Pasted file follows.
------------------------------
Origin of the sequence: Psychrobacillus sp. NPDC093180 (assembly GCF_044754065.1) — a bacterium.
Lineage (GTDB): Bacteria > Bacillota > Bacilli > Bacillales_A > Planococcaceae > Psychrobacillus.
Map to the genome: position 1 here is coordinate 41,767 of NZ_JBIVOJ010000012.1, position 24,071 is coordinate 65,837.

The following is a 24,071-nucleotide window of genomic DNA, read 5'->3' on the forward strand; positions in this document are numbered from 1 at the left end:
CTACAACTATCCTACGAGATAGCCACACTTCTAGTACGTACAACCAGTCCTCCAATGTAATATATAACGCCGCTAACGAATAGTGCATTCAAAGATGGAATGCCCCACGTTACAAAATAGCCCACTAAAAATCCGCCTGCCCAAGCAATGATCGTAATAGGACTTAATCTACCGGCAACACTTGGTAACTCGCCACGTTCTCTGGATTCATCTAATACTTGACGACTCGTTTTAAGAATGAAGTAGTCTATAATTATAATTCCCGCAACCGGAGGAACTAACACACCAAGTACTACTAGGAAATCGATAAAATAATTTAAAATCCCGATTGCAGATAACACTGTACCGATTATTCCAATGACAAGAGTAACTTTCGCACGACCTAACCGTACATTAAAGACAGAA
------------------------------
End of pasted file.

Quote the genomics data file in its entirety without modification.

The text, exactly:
Origin of the sequence: Psychrobacillus sp. NPDC093180 (assembly GCF_044754065.1) — a bacterium.
Lineage (GTDB): Bacteria > Bacillota > Bacilli > Bacillales_A > Planococcaceae > Psychrobacillus.
Map to the genome: position 1 here is coordinate 41,767 of NZ_JBIVOJ010000012.1, position 24,071 is coordinate 65,837.

The following is a 24,071-nucleotide window of genomic DNA, read 5'->3' on the forward strand; positions in this document are numbered from 1 at the left end:
CTACAACTATCCTACGAGATAGCCACACTTCTAGTACGTACAACCAGTCCTCCAATGTAATATATAACGCCGCTAACGAATAGTGCATTCAAAGATGGAATGCCCCACGTTACAAAATAGCCCACTAAAAATCCGCCTGCCCAAGCAATGATCGTAATAGGACTTAATCTACCGGCAACACTTGGTAACTCGCCACGTTCTCTGGATTCATCTAATACTTGACGACTCGTTTTAAGAATGAAGTAGTCTATAATTATAATTCCCGCAACCGGAGGAACTAACACACCAAGTACTACTAGGAAATCGATAAAATAATTTAAAATCCCGATTGCAGATAACACTGTACCGATTATTCCAATGACAAGAGTAACTTTCGCACGACCTAACCGTACATTAAAGACAGAA